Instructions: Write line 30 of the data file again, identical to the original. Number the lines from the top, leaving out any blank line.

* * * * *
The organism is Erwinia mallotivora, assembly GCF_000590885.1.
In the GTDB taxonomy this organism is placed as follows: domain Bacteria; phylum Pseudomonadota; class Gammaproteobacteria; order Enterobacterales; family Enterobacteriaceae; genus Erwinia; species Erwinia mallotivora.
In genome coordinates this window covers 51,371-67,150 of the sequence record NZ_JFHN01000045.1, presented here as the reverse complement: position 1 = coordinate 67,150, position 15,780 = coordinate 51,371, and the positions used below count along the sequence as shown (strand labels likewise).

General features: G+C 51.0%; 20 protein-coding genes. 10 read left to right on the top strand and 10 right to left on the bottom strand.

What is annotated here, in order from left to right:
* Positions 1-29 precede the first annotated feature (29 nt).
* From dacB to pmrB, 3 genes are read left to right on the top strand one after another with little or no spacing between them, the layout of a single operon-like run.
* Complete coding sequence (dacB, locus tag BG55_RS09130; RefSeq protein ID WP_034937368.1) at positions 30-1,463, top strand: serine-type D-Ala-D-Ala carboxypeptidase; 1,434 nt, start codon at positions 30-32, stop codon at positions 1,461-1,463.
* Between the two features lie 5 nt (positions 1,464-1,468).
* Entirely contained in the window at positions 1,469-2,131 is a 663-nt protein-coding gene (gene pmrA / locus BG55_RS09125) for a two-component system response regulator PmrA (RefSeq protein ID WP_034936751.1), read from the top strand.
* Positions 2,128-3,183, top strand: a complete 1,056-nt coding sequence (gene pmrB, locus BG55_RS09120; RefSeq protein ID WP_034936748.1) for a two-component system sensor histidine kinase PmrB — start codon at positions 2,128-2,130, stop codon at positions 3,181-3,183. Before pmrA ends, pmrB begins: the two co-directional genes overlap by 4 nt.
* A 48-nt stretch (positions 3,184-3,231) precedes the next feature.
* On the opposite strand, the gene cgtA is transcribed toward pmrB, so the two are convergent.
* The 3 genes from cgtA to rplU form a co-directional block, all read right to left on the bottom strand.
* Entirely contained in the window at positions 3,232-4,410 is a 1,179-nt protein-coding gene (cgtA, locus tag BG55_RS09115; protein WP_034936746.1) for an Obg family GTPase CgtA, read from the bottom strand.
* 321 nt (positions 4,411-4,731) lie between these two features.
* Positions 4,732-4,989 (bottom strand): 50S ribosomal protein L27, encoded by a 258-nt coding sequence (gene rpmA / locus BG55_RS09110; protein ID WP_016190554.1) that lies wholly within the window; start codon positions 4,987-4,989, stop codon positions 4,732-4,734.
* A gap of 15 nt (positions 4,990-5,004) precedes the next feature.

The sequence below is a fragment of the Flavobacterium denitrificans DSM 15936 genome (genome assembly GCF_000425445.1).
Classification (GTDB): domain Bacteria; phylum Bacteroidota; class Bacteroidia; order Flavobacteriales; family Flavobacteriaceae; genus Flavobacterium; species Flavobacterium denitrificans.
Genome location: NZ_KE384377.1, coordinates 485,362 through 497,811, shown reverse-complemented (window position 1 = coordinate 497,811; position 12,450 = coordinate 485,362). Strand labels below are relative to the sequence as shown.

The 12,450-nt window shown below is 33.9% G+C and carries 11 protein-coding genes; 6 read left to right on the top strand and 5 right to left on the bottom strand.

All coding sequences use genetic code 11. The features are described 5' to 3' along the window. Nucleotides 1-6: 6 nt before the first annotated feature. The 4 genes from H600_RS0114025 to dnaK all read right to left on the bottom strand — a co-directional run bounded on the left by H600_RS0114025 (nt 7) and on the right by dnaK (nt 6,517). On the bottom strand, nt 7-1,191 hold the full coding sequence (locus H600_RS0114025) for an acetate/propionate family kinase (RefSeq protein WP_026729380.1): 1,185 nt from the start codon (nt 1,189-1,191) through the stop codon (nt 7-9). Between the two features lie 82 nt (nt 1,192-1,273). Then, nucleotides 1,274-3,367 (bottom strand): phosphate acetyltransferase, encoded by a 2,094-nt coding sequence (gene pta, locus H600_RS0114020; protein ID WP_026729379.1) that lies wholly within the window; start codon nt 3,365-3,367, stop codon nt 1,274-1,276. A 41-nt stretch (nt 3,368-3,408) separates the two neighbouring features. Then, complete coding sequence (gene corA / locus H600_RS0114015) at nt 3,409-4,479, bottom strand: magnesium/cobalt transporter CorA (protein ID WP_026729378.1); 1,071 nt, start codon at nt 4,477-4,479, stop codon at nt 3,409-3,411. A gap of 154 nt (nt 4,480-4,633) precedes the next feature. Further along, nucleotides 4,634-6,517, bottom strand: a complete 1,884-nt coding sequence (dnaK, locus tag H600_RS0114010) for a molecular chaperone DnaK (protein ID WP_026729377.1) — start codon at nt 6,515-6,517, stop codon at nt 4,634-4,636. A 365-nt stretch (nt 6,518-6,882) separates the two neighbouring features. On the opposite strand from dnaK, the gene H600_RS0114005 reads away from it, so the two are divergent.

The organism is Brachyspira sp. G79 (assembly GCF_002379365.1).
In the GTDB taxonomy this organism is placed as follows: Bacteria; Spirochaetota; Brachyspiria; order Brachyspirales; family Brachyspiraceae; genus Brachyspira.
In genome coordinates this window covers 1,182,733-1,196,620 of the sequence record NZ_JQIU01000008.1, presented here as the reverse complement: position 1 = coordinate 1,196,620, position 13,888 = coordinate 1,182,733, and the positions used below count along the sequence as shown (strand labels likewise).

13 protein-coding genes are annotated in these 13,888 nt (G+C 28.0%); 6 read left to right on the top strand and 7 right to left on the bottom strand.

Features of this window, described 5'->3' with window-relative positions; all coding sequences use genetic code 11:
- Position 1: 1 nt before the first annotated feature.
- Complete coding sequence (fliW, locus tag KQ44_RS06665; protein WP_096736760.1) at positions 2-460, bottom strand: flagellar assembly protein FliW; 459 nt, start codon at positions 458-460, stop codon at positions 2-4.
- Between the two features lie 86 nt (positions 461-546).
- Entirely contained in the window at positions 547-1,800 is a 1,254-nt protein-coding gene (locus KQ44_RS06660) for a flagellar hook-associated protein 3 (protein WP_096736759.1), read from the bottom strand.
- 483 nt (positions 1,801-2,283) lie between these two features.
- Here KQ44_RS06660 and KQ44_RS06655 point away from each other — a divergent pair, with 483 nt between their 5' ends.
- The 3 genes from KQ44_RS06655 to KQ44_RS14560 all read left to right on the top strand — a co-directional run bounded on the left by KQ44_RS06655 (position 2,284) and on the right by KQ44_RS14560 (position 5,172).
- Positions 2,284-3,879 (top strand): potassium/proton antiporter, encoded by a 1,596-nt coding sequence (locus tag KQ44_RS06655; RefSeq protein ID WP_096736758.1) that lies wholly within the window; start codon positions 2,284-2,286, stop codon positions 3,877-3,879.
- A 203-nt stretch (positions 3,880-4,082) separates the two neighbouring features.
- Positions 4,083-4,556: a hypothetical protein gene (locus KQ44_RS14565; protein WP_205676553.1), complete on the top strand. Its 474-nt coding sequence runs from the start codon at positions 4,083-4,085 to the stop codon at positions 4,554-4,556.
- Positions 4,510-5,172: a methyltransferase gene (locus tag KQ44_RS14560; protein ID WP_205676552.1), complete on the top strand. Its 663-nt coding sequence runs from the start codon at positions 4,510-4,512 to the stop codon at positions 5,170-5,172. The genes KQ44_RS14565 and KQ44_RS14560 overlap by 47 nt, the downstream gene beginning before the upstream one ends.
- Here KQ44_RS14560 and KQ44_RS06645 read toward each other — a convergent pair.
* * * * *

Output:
- Complete coding sequence (fliW, locus tag KQ44_RS06665; protein WP_096736760.1) at positions 2-460, bottom strand: flagellar assembly protein FliW; 459 nt, start codon at positions 458-460, stop codon at positions 2-4.